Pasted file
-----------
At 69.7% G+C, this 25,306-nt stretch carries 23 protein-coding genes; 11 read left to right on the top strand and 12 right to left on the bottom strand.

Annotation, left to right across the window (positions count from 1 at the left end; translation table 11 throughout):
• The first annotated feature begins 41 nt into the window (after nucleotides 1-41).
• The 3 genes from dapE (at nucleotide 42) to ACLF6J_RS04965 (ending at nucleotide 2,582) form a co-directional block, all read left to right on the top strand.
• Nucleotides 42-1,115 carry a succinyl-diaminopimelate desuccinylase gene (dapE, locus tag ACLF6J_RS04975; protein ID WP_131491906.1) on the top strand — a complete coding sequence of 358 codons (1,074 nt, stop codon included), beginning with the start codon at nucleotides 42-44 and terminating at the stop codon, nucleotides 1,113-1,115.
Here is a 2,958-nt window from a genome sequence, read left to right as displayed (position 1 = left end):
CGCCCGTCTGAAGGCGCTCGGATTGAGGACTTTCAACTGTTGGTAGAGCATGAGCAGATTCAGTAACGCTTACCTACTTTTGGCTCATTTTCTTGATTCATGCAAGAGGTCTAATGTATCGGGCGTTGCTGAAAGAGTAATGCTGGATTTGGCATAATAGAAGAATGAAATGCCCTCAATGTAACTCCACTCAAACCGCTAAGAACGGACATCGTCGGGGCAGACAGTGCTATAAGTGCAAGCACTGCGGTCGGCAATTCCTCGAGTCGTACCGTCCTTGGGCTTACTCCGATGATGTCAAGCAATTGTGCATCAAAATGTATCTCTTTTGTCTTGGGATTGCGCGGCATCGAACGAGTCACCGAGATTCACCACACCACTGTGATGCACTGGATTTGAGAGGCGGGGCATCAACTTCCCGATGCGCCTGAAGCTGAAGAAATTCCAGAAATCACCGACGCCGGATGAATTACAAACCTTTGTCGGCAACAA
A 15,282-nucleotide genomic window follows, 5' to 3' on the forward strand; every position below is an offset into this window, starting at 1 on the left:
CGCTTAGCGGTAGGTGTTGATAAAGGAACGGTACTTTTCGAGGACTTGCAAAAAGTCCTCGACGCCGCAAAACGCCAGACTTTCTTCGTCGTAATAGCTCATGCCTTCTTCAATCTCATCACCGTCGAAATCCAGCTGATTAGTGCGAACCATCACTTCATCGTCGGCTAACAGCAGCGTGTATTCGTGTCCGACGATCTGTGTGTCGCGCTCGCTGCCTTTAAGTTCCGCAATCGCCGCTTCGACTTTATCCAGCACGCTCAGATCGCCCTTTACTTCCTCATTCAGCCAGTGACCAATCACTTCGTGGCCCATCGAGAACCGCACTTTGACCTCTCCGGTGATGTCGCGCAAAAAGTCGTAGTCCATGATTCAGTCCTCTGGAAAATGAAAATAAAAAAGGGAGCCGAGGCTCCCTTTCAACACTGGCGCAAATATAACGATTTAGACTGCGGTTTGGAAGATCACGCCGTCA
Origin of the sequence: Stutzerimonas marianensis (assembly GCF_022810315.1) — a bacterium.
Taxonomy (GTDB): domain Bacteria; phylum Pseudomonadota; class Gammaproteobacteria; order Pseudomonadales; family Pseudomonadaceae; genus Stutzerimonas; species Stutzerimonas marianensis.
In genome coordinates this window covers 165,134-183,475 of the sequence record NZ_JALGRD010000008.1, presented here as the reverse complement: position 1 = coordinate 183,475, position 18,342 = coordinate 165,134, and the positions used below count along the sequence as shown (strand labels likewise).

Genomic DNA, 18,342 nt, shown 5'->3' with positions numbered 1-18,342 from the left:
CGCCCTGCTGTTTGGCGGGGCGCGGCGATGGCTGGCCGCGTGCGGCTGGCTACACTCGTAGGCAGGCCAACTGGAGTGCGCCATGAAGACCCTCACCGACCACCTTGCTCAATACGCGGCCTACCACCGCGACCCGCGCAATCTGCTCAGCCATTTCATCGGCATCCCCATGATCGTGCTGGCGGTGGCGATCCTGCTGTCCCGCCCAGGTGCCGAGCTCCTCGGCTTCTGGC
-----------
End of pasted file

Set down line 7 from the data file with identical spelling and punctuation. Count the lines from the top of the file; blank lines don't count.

CGCCCGTCTGAAGGCGCTCGGATTGAGGACTTTCAACTGTTGGTAGAGCATGAGCAGATTCAGTAACGCTTACCTACTTTTGGCTCATTTTCTTGATTCATGCAAGAGGTCTAATGTATCGGGCGTTGCTGAAAGAGTAATGCTGGATTTGGCATAATAGAAGAATGAAATGCCCTCAATGTAACTCCACTCAAACCGCTAAGAACGGACATCGTCGGGGCAGACAGTGCTATAAGTGCAAGCACTGCGGTCGGCAATTCCTCGAGTCGTACCGTCCTTGGGCTTACTCCGATGATGTCAAGCAATTGTGCATCAAAATGTATCTCTTTTGTCTTGGGATTGCGCGGCATCGAACGAGTCACCGAGATTCACCACACCACTGTGATGCACTGGATTTGAGAGGCGGGGCATCAACTTCCCGATGCGCCTGAAGCTGAAGAAATTCCAGAAATCACCGACGCCGGATGAATTACAAACCTTTGTCGGCAACAA